Following up on customer leads is both crucial and delicate. It’s crucial for your bottom line. It’s delicate because it’s so very easy to annoy or scare away a potential customer.
Most leads aren’t ready to commit to a sale on sight. People resist change even when a new approach is more effective.
Think of it as a psychological inertia. Once a person starts doing something one way, redirecting them is tough. This is why follow up is so critical to success with customer leads.
You must overcome their resistance to change without annoying them to the point of ignoring you. Fortunately, there are several ways to follow up in constructive ways.
Le’s jump in and look at four of them.
Email Follow Up with Customer Leads
Email is still the default communication method for a lot of people in business.
After all, it’s a communication method they control to a large extent. They check it when it’s convenient for them. How often do you get called about something and think: “Why didn’t they just email me about this?”
Even when you follow up by email, you must still offer something to keep the lead reading. So what can you do?
Say you met the lead at an event. It’s unrealistic to expect them to remember you out of all the people they shook hands with. Remind them who you are and what you talked about.
It puts you and your product or service into context. The reminder also helps to slide you out of the category of “random person trying to sell things.”
Also, include a call-to-action at the end of the email. Make it as easy as possible for them. If you’re looking to set a meeting, include a link to an online scheduling app.
Social Media Outreach
Social media offers you an extraordinary opportunity for fast follow up. You can access it from your tablet, your phone, or your notebook computer. Speed is the key here.
Social media moves fast. If you make social media part of your business, leads expect you to move at the speed of the platform.
If you don’t respond to a Twitter comment in moments, the interaction loses context almost immediately. Facebook is a little more forgiving, but same day responses are best.
Social media responses are especially useful for when you’re doing events. Say that someone stops by your booth and then follows your business page on Facebook. Respond the same afternoon with something like this:
“It was great meeting you earlier. You might want to check out this blog post on subject X that we talked about.”
You come off a responsive, helpful service or product provider.
The thing to remember about social media is that it’s not good for in-depth sales conversations. For the most part, it’s just too public. A transition leads to a more private communication channel, such as email or phone, as fast as seems practical.
Phone Follow Up
Phone calls are a necessary, but often unwelcome part of following up with customer leads. Millennials, as a group, dislike making phone calls at all. Baby boomers spent more time using phones as a primary mode of communication, so they’re more comfortable with it.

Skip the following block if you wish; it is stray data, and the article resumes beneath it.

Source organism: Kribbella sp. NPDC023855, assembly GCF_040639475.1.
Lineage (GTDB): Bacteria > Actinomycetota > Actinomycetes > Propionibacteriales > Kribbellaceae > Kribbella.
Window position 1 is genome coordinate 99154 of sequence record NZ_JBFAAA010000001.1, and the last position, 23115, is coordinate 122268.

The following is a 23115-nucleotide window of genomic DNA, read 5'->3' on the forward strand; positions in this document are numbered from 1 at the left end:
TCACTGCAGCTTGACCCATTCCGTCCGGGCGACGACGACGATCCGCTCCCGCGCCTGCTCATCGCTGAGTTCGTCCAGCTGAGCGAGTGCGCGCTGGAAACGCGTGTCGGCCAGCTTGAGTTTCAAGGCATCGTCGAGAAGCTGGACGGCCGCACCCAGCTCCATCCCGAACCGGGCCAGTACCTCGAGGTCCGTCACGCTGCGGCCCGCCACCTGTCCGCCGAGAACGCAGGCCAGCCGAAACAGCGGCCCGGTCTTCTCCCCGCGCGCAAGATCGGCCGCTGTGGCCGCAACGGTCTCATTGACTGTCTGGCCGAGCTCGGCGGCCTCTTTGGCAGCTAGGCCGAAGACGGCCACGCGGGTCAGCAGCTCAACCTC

When deciding about whether phone follow-ups are the way to go, market research plays a role. What are the demographics of your main market segment? If the demographics skew older, phone calls will probably do better.
You still need to avoid the just following up line when you get a lead on the phone. It’s as aggravating on the phone as it is in an email.
You must deliver value when you talk to a lead. Discuss an insight about how your product can support and improve the lead’s current efforts. Talk about how your product solved a similar pain point for another client.
The object here is twofold. You remind the lead they’ll get something beneficial from your business and from taking your calls. It might not net a sale that day, but they’re more likely to take your next call.
Touch base enough times and you improve your odds of overcoming their resistance to change.
Snail Mail Follow Up
The total volume of mail people get keeps dropping as more and more communication moves online.
After all, most businesses deliver bills online these days to save money on postage. A lot of businesses use texts and emails to market sales and special offers. Texting and email all but killed letter writing.
Even so, snail mail does offer some advantages. For one, people pay more attention when they get physical mail.
Consider how you deal with your email inbox. You probably scroll past most of it with a split-second spent labeling most of it, “Junk.” How about when you get envelopes?
Interacting with physical mail also creates a stronger, lasting impression in people’s mind. That makes your business more memorable in the long-term.
Even more meaningful for businesses is that this is true for Millennials. As Millenials transition into the dominant economic force, a marketing postcard sent in the mail can pique their interest.
Of course, the trade-off here is cost.
Email, social media, and phone calls are cheap. If you’re a sole proprietor, you can get phone and internet service at a modest, fixed rate. Boom, following up with customer leads for one price.
Physical mail comes with up-front printing, postage, and possibly copywriting costs. You must determine if the profit from your product or service can offset those costs.
You aren’t boxed into one method for following up with customer leads.
You can send emails or reach out on social media. You can also call or send a piece of physical mail.
No matter which approach you choose, never follow up just to follow up. It’s an annoyance that no one wants. Follow up with a good reason and give some value for the lead’s time.
The logistics of managing lead follow up can prove overwhelming. Yoobly offers a CRM software package can take some of the headaches out of the process. For questions about our software or to start right away, contact us today.